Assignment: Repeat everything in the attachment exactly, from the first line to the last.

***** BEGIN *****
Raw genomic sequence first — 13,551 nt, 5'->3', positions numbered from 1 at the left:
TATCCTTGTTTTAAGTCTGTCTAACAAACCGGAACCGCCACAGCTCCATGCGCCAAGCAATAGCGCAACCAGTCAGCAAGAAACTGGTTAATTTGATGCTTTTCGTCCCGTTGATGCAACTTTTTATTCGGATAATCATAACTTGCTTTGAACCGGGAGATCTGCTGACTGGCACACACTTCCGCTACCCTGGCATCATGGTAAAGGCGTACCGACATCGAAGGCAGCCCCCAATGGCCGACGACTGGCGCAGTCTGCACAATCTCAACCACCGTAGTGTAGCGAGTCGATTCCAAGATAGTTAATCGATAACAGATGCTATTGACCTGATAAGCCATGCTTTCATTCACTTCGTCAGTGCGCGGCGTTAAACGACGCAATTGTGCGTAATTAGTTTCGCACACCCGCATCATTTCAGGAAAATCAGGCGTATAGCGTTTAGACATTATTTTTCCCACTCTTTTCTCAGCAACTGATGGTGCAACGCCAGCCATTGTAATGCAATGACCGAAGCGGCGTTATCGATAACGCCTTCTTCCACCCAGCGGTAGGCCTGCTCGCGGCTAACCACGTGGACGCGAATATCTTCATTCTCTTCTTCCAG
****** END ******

Raw genomic sequence first — 13,551 nt, 5'->3', positions numbered from 1 at the left:
TATCCTTGTTTTAAGTCTGTCTAACAAACCGGAACCGCCACAGCTCCATGCGCCAAGCAATAGCGCAACCAGTCAGCAAGAAACTGGTTAATTTGATGCTTTTCGTCCCGTTGATGCAACTTTTTATTCGGATAATCATAACTTGCTTTGAACCGGGAGATCTGCTGACTGGCACACACTTCCGCTACCCTGGCATCATGGTAAAGGCGTACCGACATCGAAGGCAGCCCCCAATGGCCGACGACTGGCGCAGTCTGCACAATCTCAACCACCGTAGTGTAGCGAGTCGATTCCAAGATAGTTAATCGATAACAGATGCTATTGACCTGATAAGCCATGCTTTCATTCACTTCGTCAGTGCGCGGCGTTAAACGACGCAATTGTGCGTAATTAGTTTCGCACACCCGCATCATTTCAGGAAAATCAGGCGTATAGCGTTTAGACATTATTTTTCCCACTCTTTTCTCAGCAACTGATGGTGCAACGCCAGCCATTGTAATGCAATGACCGAAGCGGCGTTATCGATAACGCCTTCTTCCACCCAGCGGTAGGCCTGCTCGCGGCTAACCACGTGGACGCGAATATCTTCATTCTCTTCTTCCAG